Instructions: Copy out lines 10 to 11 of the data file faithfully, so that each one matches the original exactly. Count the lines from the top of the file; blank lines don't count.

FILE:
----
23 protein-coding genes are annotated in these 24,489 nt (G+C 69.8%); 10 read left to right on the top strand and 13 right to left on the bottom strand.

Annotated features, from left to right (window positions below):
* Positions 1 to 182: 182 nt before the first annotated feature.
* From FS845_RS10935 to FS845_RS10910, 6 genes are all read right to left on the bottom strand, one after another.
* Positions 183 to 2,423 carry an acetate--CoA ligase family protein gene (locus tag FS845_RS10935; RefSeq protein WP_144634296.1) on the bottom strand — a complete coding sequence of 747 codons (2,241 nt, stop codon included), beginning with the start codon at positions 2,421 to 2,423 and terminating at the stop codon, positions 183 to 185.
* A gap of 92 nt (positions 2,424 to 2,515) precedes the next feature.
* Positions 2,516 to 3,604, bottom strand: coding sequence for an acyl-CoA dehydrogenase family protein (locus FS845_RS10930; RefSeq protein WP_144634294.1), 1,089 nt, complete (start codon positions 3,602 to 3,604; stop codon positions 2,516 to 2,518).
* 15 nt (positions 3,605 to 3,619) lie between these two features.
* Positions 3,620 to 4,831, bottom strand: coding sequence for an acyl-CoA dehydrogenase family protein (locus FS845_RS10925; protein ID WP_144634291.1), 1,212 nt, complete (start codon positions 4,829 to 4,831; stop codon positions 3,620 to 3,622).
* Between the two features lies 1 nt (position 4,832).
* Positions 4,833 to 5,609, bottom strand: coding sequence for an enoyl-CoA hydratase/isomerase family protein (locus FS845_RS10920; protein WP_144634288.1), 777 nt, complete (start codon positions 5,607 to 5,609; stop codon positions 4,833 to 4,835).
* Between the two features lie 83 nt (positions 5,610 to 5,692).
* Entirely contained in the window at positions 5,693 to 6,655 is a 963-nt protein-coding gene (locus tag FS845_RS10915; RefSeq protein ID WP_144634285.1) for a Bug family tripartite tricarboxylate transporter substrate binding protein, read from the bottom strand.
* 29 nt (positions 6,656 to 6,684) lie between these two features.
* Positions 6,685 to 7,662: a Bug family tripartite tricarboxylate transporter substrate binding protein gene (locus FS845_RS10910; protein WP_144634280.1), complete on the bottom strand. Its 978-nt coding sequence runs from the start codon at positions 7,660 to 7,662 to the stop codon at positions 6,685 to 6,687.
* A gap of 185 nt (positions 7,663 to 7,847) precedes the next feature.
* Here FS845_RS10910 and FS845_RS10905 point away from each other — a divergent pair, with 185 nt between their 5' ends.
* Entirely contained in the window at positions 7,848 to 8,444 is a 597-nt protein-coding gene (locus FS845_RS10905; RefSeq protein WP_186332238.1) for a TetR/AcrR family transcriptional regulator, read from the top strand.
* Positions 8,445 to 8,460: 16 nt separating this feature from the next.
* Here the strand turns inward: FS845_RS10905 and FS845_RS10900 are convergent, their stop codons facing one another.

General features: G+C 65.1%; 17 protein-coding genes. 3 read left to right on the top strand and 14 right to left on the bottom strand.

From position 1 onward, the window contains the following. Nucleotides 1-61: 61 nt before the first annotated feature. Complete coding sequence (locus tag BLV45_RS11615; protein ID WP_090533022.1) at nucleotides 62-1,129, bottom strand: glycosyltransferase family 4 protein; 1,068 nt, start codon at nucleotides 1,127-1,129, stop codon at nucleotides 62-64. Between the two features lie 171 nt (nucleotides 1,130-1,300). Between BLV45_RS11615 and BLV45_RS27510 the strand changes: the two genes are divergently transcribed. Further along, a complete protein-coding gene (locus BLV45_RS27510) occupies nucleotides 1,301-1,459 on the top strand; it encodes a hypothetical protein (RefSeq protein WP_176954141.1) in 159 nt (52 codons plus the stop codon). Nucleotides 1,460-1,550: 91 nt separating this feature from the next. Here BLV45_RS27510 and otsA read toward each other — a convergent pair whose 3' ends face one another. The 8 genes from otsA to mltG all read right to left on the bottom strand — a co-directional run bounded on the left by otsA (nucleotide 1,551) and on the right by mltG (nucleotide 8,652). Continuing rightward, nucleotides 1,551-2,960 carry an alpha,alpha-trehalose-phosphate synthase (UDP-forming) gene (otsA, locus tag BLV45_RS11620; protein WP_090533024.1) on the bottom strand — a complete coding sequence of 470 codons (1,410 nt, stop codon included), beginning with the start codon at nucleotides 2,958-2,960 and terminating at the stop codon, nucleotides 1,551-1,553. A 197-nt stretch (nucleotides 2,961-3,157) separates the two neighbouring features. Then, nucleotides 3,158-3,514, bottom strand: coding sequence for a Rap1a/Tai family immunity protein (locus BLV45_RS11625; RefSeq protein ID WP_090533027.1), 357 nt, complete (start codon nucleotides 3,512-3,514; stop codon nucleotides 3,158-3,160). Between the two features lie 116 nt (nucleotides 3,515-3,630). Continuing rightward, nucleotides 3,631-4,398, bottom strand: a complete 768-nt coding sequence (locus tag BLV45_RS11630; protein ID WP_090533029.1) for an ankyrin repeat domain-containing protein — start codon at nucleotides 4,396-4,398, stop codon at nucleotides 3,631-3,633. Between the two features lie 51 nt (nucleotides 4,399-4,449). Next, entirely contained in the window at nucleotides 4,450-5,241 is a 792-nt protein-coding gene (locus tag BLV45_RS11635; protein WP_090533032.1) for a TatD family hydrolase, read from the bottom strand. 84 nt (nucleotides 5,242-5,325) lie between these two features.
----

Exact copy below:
* Between the two features lies 1 nt (position 4,832).
* Positions 4,833 to 5,609, bottom strand: coding sequence for an enoyl-CoA hydratase/isomerase family protein (locus FS845_RS10920; protein WP_144634288.1), 777 nt, complete (start codon positions 5,607 to 5,609; stop codon positions 4,833 to 4,835).